#1
Hi guys,

So I'm not really in the loop on most of the internet guitar-related stuff, I just play guitar on my own time mostly, so sorry if this seems like stone-age talk.

I was watching a couple videos on youtube yesterday, and I saw that some of the descriptions said things like "all down-picked " and there were like, comments that went "nice, all down-picked too, you're a god".

See I'm really confused because I've been striving to alternate-pick all my riffs/solos thinking it would allow me to play faster. Am I stupid?
#2
It depends on the song. Some metal songs (Master of Puppets is the big one) are entirely downpicked. The sound you get by constantly downpicking is much sharper and clearer, and more typically metal sounding. But its also much, much more tiring and difficult than alternate picking.
#3
If they were really fast metal riffs it gives a different (some say tighter) sound. Metallica riffing was famous for being mostly down-picked. It requires a lot of speed and stamina in the right hand to down-pick everything. Don't stop practicing alternate though haha!
#4
No, you're not stupid, the people that harp on about down picking are those that have weak alternate picking. Many people think that down picking sounds more aggressive but if you develop your alternate picking, this isn't the case.
Alternate picking is faster and more efficient.
Speed is a by-product of shut the fuck up.
#5
With very high output pickups, it becomes harder to hear this, but down picking and "up" picking sound different from each other. You're definitely on the right track to strive for alternate picking, the only reason I could think of for using all down strokes would be to achieve a sound difference. That, or the song is all power chords and doesn't require any actual technique.
#6
Downpicking comes in handy later on, for example in riffs that have triplets within steady 8th notes (chug-chug-triplet-chug etc.) It helps here because the triplet can be twitched out after consistant downpicking.

It's kind of a hard thing to explain, the straightforward advantages are having a consistant sound and the mentioned triplets-made-easy thing but yeah, I wouldn't be phased on practicing it unless you want to play in a punk band.
*shrugs* I don't know...
#7
learning to downpick fast can also help your alternate picking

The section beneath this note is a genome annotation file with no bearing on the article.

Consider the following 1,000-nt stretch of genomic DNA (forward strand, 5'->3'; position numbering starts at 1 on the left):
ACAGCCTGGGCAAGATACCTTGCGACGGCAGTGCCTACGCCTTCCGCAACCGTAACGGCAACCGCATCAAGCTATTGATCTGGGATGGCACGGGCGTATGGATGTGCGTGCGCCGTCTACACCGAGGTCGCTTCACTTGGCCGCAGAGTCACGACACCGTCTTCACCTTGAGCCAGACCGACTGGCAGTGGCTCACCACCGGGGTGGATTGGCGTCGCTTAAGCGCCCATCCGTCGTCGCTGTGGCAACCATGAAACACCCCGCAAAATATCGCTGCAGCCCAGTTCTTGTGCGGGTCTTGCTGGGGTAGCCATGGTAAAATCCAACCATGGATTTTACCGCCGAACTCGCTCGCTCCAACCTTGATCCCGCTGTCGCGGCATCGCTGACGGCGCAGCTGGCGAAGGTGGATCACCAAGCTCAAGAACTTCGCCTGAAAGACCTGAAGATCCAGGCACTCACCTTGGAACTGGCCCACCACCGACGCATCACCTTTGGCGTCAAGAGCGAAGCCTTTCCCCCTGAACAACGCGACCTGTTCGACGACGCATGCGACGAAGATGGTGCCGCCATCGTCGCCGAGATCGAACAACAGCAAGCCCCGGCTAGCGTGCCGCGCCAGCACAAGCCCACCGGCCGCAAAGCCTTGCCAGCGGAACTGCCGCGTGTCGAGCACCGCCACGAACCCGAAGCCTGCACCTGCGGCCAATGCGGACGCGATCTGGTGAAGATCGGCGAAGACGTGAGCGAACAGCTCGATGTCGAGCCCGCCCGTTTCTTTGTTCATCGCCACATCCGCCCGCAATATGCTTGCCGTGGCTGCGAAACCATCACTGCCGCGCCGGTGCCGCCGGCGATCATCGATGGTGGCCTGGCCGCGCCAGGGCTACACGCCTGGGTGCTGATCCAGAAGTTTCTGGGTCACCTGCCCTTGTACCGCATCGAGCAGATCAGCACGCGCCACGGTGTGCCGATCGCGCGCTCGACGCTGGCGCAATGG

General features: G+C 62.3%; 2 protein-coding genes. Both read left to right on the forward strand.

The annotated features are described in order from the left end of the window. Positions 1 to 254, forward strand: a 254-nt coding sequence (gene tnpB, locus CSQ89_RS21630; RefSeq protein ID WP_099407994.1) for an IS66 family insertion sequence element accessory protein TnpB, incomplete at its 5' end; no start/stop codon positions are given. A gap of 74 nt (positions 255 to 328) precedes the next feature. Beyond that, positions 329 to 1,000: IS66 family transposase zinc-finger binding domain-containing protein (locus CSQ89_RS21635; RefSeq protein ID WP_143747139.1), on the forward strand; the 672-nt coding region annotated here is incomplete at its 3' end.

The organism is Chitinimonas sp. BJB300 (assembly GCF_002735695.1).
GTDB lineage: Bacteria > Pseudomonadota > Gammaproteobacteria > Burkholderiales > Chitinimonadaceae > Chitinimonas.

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#8
When i was learning to control my economy of motion for fast alternate picking I also became very fast with regular downpicking. So i think it works both ways.

The trick is, is to keep everything super relaxed so you will never get tired (Im f*cking skinny).

the thing i like about downpicking is how tight it sounds when combining it with palm mute riffing and when you combine it with alternate picking you get some awesome evil rhythms aswell.

It really isn't that hard, just control yourself for minimum movement and start very very slow (20Bpm). This will take a small year or so before you reach speeds high enough to tremolo pick but you will have total control and will sound super tight. after a month you will allready notice an improvement when your just jamming or f*cking around.
#9
Alternate picking does help playing faster , but if you can play something at same BPM with only downpicking , than i think it is God like ,
#10
Quote by hames jetfield
learning to downpick fast can also help your alternate picking

But do you know what helps your alternate picking even more than that? Practising alternate picking

Quote by kian89
Alternate picking does help playing faster , but if you can play something at same BPM with only downpicking , than i think it is God like

It's harder to do but I don't think it praiseworthy to avoid doing things the easy way, in favour of the hard way.
Speed is a by-product of shut the fuck up.
#11
the worst mistake you can make is to downpick everything. I spent the first 6 months just downpicking, got pretty damn good at it but couldn't alternate pick ANYHTING. Just remember that if you dont use it you lose it. Practice both when its appropriate
#12
Quote by mrbabo91
the worst mistake you can make is to downpick everything. I spent the first 6 months just downpicking, got pretty damn good at it but couldn't alternate pick ANYHTING. Just remember that if you dont use it you lose it. Practice both when its appropriate

I did also, but in the end after learning to tremolo pick I had both skills nailed down.
#13
A way I use it is as a timekeeping thing so my hand doesn't have to speed up or slow down constantly. For 8th notes I'll use downpicking and then when it switches to triplets or 16th notes I'll start alternate picking. Obviously this depends on the the song and if I'm switching from string to string. If I'm doing that I tend to alternate pick or ocasionally use economic picking (not often since I find alternate picking more comfortable)
#14
Quote by mrbabo91
the worst mistake you can make is to downpick everything. I spent the first 6 months just downpicking, got pretty damn good at it but couldn't alternate pick ANYHTING. Just remember that if you dont use it you lose it. Practice both when its appropriate


Same here, then once you discover the efficiency of alternate there is no stopping you. Still, need to practice down and up picking separately, I left them behind for years then found my down pick was bizarrely much less than half as fast as the alternate.
Last edited by chord-me-like at Jul 19, 2011,